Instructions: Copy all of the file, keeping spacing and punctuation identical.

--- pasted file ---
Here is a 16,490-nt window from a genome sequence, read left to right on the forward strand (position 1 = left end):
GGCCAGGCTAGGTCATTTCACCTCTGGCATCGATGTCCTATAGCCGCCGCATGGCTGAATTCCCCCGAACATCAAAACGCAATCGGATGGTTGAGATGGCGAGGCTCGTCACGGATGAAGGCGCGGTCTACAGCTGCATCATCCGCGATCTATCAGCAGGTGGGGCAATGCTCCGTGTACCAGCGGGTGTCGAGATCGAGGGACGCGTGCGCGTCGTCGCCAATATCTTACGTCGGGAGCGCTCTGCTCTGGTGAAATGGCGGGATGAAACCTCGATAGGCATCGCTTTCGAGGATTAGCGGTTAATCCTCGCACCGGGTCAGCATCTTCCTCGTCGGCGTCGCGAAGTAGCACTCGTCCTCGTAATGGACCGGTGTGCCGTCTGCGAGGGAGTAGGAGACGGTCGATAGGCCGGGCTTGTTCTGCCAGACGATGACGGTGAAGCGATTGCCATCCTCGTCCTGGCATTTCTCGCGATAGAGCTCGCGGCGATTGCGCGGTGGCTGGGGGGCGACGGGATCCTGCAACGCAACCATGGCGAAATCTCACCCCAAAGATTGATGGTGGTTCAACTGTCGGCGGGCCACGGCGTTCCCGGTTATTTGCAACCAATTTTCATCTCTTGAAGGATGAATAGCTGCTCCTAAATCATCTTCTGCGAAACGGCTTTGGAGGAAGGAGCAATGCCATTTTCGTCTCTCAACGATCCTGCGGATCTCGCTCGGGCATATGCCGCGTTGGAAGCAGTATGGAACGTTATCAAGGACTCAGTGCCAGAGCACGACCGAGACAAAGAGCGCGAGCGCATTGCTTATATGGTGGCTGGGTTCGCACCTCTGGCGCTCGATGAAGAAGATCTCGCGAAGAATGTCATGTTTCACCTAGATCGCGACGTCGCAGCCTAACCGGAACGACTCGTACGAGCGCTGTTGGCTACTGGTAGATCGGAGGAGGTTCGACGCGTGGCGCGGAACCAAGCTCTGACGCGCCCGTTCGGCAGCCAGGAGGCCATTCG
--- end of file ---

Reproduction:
Here is a 16,490-nt window from a genome sequence, read left to right on the forward strand (position 1 = left end):
GGCCAGGCTAGGTCATTTCACCTCTGGCATCGATGTCCTATAGCCGCCGCATGGCTGAATTCCCCCGAACATCAAAACGCAATCGGATGGTTGAGATGGCGAGGCTCGTCACGGATGAAGGCGCGGTCTACAGCTGCATCATCCGCGATCTATCAGCAGGTGGGGCAATGCTCCGTGTACCAGCGGGTGTCGAGATCGAGGGACGCGTGCGCGTCGTCGCCAATATCTTACGTCGGGAGCGCTCTGCTCTGGTGAAATGGCGGGATGAAACCTCGATAGGCATCGCTTTCGAGGATTAGCGGTTAATCCTCGCACCGGGTCAGCATCTTCCTCGTCGGCGTCGCGAAGTAGCACTCGTCCTCGTAATGGACCGGTGTGCCGTCTGCGAGGGAGTAGGAGACGGTCGATAGGCCGGGCTTGTTCTGCCAGACGATGACGGTGAAGCGATTGCCATCCTCGTCCTGGCATTTCTCGCGATAGAGCTCGCGGCGATTGCGCGGTGGCTGGGGGGCGACGGGATCCTGCAACGCAACCATGGCGAAATCTCACCCCAAAGATTGATGGTGGTTCAACTGTCGGCGGGCCACGGCGTTCCCGGTTATTTGCAACCAATTTTCATCTCTTGAAGGATGAATAGCTGCTCCTAAATCATCTTCTGCGAAACGGCTTTGGAGGAAGGAGCAATGCCATTTTCGTCTCTCAACGATCCTGCGGATCTCGCTCGGGCATATGCCGCGTTGGAAGCAGTATGGAACGTTATCAAGGACTCAGTGCCAGAGCACGACCGAGACAAAGAGCGCGAGCGCATTGCTTATATGGTGGCTGGGTTCGCACCTCTGGCGCTCGATGAAGAAGATCTCGCGAAGAATGTCATGTTTCACCTAGATCGCGACGTCGCAGCCTAACCGGAACGACTCGTACGAGCGCTGTTGGCTACTGGTAGATCGGAGGAGGTTCGACGCGTGGCGCGGAACCAAGCTCTGACGCGCCCGTTCGGCAGCCAGGAGGCCATTCG